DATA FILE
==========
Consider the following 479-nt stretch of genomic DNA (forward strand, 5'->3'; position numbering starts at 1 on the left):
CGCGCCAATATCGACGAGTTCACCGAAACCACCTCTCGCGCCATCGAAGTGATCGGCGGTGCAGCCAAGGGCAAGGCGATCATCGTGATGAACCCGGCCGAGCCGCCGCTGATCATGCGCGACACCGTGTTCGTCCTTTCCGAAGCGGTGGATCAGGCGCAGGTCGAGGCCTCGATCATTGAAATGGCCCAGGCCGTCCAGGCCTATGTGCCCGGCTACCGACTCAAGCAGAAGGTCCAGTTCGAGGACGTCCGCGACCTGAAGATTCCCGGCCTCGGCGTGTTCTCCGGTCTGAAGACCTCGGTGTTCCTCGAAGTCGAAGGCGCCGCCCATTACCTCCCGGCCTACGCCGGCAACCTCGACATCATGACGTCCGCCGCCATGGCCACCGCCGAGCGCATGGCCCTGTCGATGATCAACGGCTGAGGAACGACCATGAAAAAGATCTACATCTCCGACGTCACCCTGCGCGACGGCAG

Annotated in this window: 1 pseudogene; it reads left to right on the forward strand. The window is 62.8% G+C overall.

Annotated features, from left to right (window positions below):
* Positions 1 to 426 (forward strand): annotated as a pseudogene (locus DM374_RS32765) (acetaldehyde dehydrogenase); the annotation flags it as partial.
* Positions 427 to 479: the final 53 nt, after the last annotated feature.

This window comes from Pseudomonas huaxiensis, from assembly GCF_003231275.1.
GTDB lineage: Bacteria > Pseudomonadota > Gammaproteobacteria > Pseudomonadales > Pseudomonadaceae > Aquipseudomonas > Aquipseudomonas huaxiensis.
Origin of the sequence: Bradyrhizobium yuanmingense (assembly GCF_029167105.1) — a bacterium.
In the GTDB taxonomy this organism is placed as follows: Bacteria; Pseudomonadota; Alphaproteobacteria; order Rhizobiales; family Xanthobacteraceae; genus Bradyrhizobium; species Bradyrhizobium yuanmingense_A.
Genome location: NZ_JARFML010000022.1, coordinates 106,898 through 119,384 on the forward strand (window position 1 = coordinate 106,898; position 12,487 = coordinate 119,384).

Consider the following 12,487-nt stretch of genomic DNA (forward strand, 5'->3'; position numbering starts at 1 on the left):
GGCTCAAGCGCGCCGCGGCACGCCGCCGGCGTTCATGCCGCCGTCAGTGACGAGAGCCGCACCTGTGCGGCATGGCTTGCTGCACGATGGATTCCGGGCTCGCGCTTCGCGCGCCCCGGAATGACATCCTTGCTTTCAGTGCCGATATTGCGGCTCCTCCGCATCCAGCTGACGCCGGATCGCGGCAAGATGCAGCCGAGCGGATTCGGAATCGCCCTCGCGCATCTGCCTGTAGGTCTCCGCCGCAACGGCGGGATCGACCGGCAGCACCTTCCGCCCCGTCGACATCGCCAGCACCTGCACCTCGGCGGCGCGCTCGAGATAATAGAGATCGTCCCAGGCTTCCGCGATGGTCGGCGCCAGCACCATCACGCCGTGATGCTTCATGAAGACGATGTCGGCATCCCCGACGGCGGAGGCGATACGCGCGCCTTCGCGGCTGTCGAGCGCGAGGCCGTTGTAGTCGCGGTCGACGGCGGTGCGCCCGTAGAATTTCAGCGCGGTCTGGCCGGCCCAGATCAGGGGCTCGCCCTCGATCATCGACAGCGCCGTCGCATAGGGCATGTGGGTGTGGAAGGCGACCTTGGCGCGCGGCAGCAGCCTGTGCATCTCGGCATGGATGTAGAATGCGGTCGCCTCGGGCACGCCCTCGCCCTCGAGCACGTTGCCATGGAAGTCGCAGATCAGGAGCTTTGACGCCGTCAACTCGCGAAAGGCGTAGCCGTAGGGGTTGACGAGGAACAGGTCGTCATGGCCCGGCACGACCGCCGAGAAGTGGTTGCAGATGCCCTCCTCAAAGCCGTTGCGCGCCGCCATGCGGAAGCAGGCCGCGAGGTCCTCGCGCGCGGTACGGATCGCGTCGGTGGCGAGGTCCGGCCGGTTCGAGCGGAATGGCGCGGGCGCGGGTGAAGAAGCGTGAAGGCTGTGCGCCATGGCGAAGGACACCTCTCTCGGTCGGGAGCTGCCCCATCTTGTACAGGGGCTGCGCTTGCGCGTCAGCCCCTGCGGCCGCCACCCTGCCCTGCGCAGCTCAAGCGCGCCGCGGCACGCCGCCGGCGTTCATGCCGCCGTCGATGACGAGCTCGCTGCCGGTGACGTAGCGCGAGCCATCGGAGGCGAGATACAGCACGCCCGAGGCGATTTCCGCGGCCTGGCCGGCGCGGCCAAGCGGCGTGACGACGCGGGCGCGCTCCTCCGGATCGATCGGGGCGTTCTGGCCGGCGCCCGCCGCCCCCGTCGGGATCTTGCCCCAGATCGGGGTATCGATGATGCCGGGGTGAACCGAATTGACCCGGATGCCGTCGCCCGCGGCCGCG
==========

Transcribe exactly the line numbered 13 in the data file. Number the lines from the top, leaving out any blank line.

GGCTCAAGCGCGCCGCGGCACGCCGCCGGCGTTCATGCCGCCGTCAGTGACGAGAGCCGCACCTGTGCGGCATGGCTTGCTGCACGATGGATTCCGGGCTCGCGCTTCGCGCGCCCCGGAATGACATCCTTGCTTTCAGTGCCGATATTGCGGCTCCTCCGCATCCAGCTGACGCCGGATCGCGGCAAGATGCAGCCGAGCGGATTCGGAATCGCCCTCGCGCATCTGCCTGTAGGTCTCCGCCGCAACGGCGGGATCGACCGGCAGCACCTTCCGCCCCGTCGACATCGCCAGCACCTGCACCTCGGCGGCGCGCTCGAGATAATAGAGATCGTCCCAGGCTTCCGCGATGGTCGGCGCCAGCACCATCACGCCGTGATGCTTCATGAAGACGATGTCGGCATCCCCGACGGCGGAGGCGATACGCGCGCCTTCGCGGCTGTCGAGCGCGAGGCCGTTGTAGTCGCGGTCGACGGCGGTGCGCCCGTAGAATTTCAGCGCGGTCTGGCCGGCCCAGATCAGGGGCTCGCCCTCGATCATCGACAGCGCCGTCGCATAGGGCATGTGGGTGTGGAAGGCGACCTTGGCGCGCGGCAGCAGCCTGTGCATCTCGGCATGGATGTAGAATGCGGTCGCCTCGGGCACGCCCTCGCCCTCGAGCACGTTGCCATGGAAGTCGCAGATCAGGAGCTTTGACGCCGTCAACTCGCGAAAGGCGTAGCCGTAGGGGTTGACGAGGAACAGGTCGTCATGGCCCGGCACGACCGCCGAGAAGTGGTTGCAGATGCCCTCCTCAAAGCCGTTGCGCGCCGCCATGCGGAAGCAGGCCGCGAGGTCCTCGCGCGCGGTACGGATCGCGTCGGTGGCGAGGTCCGGCCGGTTCGAGCGGAATGGCGCGGGCGCGGGTGAAGAAGCGTGAAGGCTGTGCGCCATGGCGAAGGACACCTCTCTCGGTCGGGAGCTGCCCCATCTTGTACAGGGGCTGCGCTTGCGCGTCAGCCCCTGCGGCCGCCACCCTGCCCTGCGCAGCTCAAGCGCGCCGCGGCACGCCGCCGGCGTTCATGCCGCCGTCGATGACGAGCTCGCTGCCGGTGACGTAGCGCGAGCCATCGGAGGCGAGATACAGCACGCCCGAGGCGATTTCCGCGGCCTGGCCGGCGCGGCCAAGCGGCGTGACGACGCGGGCGCGCTCCTCCGGATCGATCGGGGCGTTCTGGCCGGCGCCCGCCGCCCCCGTCGGGATCTTGCCCCAGATCGGGGTATCGATGATGCCGGGGTGAACCGAATTGACCCGGATGCCGTCGCCCGCGGCCGCG